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In this regular feature on Breakthroughs, we highlight some of the most interesting reads in global health research from the past week.

December 16, 2018 by Ansley Kahn

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For the first time, scientists have mapped how the world’s deadliest malaria parasite, plasmodium falciparum, is able to enter and infect human blood cells—a key advancement in the quest for a vaccine against a parasite that kills more than 500,000 people each year. An international team of scientists, led by researchers at the Walter and Eliza Hall Institute in Australia, used the world’s most advanced cryo-electron microscope, the Titan Krios, to create a three-dimensional image of the parasite’s “key” to infection—a complex of three parasite proteins which work together to unlock and enter a human cell. This mapping provides scientists with a clear picture of how infection takes place, with lead researcher Professor Alan Cowman noting, "We now have the information required to design a vaccine that gives the immune system precise instructions about how to stop the malaria parasite."

According to a report released by the Treatment Action Group, global spending on tuberculosis (TB) research hit an all-time high in 2017—reaching US$772 million, up from $726 million in 2016. Despite this upward trend, according to the TB research community, total TB research funding for 2017 still falls short of the $2 billion per year needed to end the disease by 2030—a target that is one of the United Nations’ Sustainable Development Goals and part of the World Health Organization’s Global Plan to End TB. The report also notes that most of the $46 million increase in TB research funding from 2016 to 2017 was driven by funding from the public sector, with the US government as the largest investor with a contribution of $312 million. An earlier version of this report was released in September to inform the first-ever United Nations High Level Meeting on TB, where member states committed to closing the $1.3 billion annual gap in funding TB research.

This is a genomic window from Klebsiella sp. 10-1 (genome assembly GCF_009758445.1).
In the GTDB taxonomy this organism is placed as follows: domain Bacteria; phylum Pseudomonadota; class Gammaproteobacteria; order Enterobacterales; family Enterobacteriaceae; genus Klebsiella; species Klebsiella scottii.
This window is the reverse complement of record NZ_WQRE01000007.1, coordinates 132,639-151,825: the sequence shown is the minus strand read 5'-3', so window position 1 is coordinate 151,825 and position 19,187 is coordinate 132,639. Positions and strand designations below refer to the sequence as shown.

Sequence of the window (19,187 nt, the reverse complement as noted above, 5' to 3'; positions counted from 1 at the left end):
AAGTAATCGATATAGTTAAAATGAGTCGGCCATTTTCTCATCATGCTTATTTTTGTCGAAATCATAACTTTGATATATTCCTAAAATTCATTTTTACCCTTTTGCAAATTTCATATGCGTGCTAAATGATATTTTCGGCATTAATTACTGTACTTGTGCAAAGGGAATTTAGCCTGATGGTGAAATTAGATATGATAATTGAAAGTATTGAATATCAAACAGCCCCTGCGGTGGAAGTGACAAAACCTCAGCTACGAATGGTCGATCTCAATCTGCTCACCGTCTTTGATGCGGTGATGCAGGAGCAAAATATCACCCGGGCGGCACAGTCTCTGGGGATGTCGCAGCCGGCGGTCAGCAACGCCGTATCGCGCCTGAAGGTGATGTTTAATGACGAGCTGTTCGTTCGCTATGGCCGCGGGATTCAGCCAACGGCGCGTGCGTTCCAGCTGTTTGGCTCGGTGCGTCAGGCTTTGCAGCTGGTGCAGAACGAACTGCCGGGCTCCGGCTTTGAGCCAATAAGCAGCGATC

Using multiple state-of-the-art microscopes, researchers at the University of Missouri were able to see how the chikungunya virus moves within a mosquito’s body—contributing to new understanding that could help one day lead to the prevention of mosquito-borne diseases. According to one researcher, it was previously common understanding that “…when a mosquito has picked up a virus, it first needs some time to build up inside the midgut, or stomach, before infecting other tissues in the mosquito." However, this study proved there is a narrow window of 32–48 hours between the time when a mosquito picks up a virus to when the virus leaves the mosquito’s stomach to infect someone it has bitten. One day, researchers aim to inhibit the genes involved with the release of the virus from within the mosquito’s stomach to prevent transmission of mosquito-borne diseases.

Categories: Malaria, Tuberculosis

About the author

Ansley KahnGHTC

Ansley Kahn is a senior program assistant at GHTC who supports GHTC's communications and member engagement activities.